Latest Winners

Jan-Feb 2019: Brittany Rohm

 

 

 

Please login to vote.
Monday, 23 March 2009

Tajik Spirituality: Saints and Ritual in the Zarafshan Valley - Page 5

Written by Ai Watanabe
  • Print
  • Email
  • AddThis Social Bookmark Button
Rate this item
(0 votes)

I left for Zarafshan from Tajikistan’s capital, Dushanbe, at about noon. Not the best idea to leave then -- I ended up traveling through the hottest part of the day and arrived after dark in Penjikent, a northern city along the Tajikistan-Uzbekistan border. Despite the heat, the drive was spectacular. I felt consumed by the beauty of the deep, crystalline blue of the rivers that sliced through the dusty mountains and snow-capped peaks. The sparse trees were showing hints of autumn, with the aspen leaves tinged yellow. Almost every rooftop of the mud-brick village along the road was dotted with rust-colored apricots drying for the coming cold season.

Religious Transformation and Adaptation

The ladies’ evening incorporated many traditions that had for centuries been handed down from generation to generation. The ritual bore a strong resemblance to Sufi rituals that have long been practiced in Central Asia, while also showing folk devotion to local saints, such as Bibi Seshanbe (a female saint who intervenes specifically to lessen hardship). Interestingly, this ritual was still practiced despite years of Soviet persecution of religious practice in any form.

The ladies meet every week to hold this gathering, either on a Seshanbe (Tuesday) or a Chorshanbe (Wednesday). Sabohat said she had been attending Bibi Seshanbe gatherings since she was a teenager and her mother and grandmother used to do it as well. When she was nineteen and had finished school under Soviet rule, she went to study with the local Mullah who taught her to read Arabic in secret.

Even though it was illegal to study these books, or even to have them (the Soviets killed and imprisoned people who kept books about religion or anything written in Arabic script), Sabohat told me she wasn’t afraid because she knew the risk was for God. She showed me the copies she had of the prayer in both Arabic and Cyrillic, and even Uzbek written in Arabic script. Tajik Spirituality, Saints and Ritual in the Zarafshan Valley, travel Zarafshan, travel Tajikistan, Dushanbe, Penjikent, Tajikistan-Uzbekistan border, Village Sarazm, Tajik saints, pilgrimages, shrines, Bibi Mushkil Kusho, Bibi Seshanbe, Auliya Baba Shahid, womens rituals, mystic islam, Ai Watanabe The copy of the Qur’an she had was particularly ironic because the pages were held together by stamps that were marked by the insignia of the USSR.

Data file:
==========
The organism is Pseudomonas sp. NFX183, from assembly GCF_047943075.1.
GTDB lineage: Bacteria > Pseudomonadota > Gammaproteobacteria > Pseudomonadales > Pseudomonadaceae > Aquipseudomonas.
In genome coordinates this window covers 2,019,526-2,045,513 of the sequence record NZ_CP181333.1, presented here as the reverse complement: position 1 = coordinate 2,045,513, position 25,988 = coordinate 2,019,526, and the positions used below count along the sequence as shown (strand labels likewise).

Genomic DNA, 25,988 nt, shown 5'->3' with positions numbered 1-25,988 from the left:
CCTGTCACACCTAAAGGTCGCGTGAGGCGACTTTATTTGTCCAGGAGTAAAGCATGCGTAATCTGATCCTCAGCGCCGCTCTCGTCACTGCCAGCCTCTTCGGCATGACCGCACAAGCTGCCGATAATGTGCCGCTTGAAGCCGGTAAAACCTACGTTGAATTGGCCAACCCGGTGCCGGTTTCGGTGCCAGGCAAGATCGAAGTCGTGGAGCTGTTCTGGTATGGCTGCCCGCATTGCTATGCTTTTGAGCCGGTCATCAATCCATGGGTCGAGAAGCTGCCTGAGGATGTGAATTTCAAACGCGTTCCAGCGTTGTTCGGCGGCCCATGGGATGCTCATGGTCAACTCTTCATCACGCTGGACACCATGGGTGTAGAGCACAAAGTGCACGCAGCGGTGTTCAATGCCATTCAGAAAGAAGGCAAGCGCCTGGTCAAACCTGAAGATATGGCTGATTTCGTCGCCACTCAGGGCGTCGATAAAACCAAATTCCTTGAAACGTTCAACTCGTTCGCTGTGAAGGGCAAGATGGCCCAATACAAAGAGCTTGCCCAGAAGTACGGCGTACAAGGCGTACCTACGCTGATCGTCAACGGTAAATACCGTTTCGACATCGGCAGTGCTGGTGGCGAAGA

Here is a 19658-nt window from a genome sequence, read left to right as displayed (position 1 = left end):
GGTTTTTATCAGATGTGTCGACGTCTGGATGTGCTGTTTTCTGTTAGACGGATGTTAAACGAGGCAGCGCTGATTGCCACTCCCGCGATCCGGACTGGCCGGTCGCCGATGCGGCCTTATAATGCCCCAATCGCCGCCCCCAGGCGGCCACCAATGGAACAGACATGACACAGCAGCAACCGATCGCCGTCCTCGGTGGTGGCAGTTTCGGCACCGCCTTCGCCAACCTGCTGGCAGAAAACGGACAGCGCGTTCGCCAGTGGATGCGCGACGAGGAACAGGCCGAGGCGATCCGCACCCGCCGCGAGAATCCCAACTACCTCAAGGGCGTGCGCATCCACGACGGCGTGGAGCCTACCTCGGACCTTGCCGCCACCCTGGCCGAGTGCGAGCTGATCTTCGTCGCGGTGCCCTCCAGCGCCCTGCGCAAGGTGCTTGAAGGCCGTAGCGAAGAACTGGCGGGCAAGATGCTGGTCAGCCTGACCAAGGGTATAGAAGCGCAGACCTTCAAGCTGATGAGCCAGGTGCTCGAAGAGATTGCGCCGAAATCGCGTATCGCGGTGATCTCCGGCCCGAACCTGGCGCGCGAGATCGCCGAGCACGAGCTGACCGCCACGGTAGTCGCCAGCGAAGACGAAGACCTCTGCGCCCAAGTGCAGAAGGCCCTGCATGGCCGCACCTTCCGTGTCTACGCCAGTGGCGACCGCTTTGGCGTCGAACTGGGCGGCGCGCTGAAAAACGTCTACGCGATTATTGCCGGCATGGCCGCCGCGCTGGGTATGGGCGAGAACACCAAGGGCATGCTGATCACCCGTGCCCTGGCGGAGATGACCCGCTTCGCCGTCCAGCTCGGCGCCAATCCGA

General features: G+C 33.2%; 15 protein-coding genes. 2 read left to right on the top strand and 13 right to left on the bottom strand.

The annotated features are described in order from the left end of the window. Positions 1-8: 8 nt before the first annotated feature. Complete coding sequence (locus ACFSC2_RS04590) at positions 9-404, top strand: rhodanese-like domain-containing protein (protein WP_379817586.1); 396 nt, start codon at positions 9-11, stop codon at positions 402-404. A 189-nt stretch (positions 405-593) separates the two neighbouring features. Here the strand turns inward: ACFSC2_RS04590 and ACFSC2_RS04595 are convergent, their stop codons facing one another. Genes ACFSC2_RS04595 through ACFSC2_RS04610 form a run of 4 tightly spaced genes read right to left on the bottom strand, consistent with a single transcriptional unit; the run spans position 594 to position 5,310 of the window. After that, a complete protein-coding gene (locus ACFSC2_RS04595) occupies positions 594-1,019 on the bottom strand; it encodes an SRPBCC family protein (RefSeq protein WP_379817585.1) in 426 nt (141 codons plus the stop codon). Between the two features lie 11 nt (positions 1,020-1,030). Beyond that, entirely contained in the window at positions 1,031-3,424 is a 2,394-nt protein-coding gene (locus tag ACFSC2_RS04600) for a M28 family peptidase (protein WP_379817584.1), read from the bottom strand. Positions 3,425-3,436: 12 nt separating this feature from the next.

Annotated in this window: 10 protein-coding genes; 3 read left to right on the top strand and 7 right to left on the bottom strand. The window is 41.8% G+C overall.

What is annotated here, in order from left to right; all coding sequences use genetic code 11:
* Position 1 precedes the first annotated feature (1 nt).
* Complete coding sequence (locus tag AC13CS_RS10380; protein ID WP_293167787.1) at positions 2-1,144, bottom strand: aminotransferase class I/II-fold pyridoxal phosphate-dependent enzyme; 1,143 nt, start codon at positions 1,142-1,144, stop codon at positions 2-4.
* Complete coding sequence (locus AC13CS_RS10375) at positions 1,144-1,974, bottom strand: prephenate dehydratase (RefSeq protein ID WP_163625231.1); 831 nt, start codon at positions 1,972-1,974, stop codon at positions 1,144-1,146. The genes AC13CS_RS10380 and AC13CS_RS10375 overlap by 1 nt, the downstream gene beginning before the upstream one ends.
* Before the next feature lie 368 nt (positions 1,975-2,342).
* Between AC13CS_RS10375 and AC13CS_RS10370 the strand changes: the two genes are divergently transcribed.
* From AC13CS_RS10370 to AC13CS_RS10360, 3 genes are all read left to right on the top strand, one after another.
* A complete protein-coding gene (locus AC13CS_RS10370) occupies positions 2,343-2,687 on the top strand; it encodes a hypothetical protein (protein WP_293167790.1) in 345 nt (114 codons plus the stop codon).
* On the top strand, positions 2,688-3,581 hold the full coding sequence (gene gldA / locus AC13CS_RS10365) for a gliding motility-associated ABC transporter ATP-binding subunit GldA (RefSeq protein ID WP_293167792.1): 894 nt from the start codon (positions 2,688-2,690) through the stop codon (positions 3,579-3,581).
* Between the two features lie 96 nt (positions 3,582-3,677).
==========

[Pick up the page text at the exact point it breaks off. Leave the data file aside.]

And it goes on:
As it turned out, Salokhiddin’s wife was the prayer reader for all the ladies of the village. The knowledgeable biology teacher was the town’s Mullah and Muslim authority. The ‘old lady’ who was the grade school history teacher was also the elder who presided over religious gatherings. And, despite decades of Soviet persecution and control, a ladies tea was a perfect opportunity to practice a religious ceremony that had endured for generations.

© Ai Watanabe

(Page 5 of 5)
Last modified on Sunday, 16 December 2012

Search Content by Map

Search

All Rights Reserved ©Copyright 2006-2019 inTravel Magazine®
Published by Christina's Arena, Inc.